In his book Marketing the Church, written back in the late eighties, George Barna argued that “the number one principle of Christian communication is that the audience, not the message, is sovereign.” So what has been the result of this philosophy as it has been implemented over the past few decades? If the audience is sovereign, what is to stop churches from “accumulating for themselves teachers to suit their own passions” (2 Tim. 4:3). In short, what are the effects of an increasingly-narcissistic culture on contemporary Christian faith and practice? On this episode, Shane Rosenthal continues his conversation with Dean Inserra, author of Getting Over Yourself: Trading Believe-in-Yourself Religion for Christ-Centered Christianity.
The biggest area where I see today’s me-centered gospel affecting the way people live is that they never seem to be satisfied. If they are satisfied, they believe this is a problem because they’re regularly told this means they’re “settling for less.” In some cases, I’ve seen this lead to dissatisfaction in marriage, and even divorce. Similarly, many churches with this mindset think they have to have a big budget and lots of notoriety in order to be happy and successful. I am not sure that these people could ever really make it in a small town or attending a small church.Dean Inserra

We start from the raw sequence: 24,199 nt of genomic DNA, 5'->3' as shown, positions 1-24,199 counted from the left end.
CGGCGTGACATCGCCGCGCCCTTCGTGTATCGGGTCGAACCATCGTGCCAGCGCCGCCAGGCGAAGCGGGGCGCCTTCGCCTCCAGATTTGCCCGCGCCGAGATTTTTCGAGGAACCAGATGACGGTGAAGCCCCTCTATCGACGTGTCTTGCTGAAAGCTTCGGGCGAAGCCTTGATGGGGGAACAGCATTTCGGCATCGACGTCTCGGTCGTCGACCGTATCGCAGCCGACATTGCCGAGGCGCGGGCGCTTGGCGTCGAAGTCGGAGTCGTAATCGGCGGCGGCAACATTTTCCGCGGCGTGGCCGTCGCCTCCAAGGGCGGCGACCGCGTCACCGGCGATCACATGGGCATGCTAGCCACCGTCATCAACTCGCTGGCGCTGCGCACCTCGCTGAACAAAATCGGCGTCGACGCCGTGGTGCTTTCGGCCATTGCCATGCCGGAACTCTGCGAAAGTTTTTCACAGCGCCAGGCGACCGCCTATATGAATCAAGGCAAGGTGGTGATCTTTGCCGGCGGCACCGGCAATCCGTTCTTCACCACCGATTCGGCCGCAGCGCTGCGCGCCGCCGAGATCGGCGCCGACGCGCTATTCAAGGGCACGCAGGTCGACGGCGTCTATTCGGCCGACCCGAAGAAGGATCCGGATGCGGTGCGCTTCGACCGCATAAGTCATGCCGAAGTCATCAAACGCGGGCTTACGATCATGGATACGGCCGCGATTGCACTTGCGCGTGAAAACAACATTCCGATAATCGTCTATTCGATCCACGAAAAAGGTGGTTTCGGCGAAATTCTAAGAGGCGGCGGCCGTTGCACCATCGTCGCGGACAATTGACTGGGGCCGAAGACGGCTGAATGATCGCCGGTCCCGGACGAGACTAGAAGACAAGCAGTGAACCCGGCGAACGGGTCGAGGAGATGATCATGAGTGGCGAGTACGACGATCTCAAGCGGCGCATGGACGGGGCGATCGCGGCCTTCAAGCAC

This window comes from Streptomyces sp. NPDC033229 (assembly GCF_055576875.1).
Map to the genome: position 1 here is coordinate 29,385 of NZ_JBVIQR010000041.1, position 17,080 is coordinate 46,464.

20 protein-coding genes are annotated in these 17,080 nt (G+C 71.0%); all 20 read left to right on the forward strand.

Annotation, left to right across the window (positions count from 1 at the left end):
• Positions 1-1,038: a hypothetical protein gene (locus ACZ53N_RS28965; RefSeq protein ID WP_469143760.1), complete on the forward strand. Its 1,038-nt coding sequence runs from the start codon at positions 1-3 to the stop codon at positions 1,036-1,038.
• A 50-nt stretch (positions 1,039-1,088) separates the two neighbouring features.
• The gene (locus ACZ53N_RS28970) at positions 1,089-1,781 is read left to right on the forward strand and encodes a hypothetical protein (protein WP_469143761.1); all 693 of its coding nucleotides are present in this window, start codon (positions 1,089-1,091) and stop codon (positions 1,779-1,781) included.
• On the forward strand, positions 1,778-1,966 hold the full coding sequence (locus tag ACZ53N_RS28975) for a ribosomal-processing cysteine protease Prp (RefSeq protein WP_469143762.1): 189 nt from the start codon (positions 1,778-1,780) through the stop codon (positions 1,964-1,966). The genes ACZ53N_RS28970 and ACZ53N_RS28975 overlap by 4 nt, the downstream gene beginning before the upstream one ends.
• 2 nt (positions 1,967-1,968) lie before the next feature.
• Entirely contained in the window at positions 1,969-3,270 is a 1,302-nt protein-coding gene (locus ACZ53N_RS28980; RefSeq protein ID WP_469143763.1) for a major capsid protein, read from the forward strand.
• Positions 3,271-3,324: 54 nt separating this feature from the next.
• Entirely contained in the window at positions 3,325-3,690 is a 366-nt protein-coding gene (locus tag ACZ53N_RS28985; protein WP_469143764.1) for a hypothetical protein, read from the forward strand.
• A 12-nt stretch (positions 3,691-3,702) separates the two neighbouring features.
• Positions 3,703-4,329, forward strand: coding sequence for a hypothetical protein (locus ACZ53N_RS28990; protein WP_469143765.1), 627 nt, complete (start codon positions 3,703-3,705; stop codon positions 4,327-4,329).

Getting Over Yourself
Author: Dean Inserra
Is trying to be “the best you” actually ruining you? From “living your best life” to “self-actualizing,” “finding your destiny,” and “waiting on the best to come,” the contemporary messages of the world exhort us to believe that we are promised and entitled the biggest and best life can possibly offer. But is that actually what Jesus promises? Is that even close to the message of the gospel?
Author: Michael Horton
Christians have always had their differences, but never in church history have there been so many statistics indicating that many Christians today are practicing what can only be described as “Christless Christianity.” Christless Christianity guides the reader to a greater understanding of a big problem within the American religious setting, namely the creeping fog of countless sermons in churches across the country that focus on moralistic concerns and personal transformation rather than the theology of the cross. Michael Horton’s analysis of the contemporary church points believers back to the power of a gospel that should never be assumed.